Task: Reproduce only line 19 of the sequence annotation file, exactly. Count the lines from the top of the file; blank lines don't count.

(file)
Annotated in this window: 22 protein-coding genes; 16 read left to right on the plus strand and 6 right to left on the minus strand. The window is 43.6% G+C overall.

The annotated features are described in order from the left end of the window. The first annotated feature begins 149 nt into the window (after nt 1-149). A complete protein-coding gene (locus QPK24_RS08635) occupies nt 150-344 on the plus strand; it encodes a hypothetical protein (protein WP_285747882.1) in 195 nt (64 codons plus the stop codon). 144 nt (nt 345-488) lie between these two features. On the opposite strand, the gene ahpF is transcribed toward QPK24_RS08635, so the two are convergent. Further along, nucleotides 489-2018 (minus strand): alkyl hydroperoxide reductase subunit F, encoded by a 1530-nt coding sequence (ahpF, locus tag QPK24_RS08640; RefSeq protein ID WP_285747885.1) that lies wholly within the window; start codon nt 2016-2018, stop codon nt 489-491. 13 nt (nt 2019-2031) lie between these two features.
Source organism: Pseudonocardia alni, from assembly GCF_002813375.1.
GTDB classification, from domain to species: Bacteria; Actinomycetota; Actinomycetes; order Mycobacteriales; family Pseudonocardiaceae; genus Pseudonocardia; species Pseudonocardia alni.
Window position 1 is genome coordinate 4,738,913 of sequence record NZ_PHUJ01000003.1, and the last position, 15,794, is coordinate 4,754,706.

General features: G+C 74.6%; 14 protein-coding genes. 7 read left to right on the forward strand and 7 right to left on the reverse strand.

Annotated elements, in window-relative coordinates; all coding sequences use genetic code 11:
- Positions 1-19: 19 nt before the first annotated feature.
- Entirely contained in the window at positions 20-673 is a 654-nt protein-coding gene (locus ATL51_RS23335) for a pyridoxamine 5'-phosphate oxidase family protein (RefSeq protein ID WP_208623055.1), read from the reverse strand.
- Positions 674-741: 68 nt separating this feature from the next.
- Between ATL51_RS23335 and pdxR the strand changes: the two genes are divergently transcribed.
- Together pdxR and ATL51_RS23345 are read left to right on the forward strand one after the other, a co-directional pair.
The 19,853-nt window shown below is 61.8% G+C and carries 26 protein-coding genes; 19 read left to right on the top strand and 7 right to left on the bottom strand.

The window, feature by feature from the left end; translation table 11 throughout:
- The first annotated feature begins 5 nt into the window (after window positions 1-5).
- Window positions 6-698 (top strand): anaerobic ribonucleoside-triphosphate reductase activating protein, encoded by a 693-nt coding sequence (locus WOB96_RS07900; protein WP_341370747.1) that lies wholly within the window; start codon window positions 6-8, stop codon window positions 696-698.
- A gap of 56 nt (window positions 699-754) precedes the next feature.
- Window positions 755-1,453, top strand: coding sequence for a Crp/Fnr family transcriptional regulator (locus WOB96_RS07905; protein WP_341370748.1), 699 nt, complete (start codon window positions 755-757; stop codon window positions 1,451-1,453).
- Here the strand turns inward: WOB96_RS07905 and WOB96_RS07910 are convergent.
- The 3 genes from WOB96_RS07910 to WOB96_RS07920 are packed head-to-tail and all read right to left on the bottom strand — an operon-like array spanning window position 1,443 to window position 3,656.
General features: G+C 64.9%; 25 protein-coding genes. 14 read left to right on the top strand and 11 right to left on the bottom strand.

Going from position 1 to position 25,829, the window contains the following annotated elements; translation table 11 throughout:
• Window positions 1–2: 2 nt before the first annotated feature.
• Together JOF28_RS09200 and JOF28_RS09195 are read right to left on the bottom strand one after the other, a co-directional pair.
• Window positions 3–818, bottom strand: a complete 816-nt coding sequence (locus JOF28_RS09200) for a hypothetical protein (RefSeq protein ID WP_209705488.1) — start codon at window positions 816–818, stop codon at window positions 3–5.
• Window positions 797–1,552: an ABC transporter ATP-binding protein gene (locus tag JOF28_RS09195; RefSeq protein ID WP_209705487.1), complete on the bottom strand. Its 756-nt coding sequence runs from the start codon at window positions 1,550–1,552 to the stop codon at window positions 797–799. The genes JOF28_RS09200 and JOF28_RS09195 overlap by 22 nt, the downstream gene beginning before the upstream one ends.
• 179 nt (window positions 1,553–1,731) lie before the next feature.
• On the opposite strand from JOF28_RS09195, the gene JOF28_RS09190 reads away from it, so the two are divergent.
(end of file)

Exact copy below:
- Here the strand turns inward: WOB96_RS07905 and WOB96_RS07910 are convergent.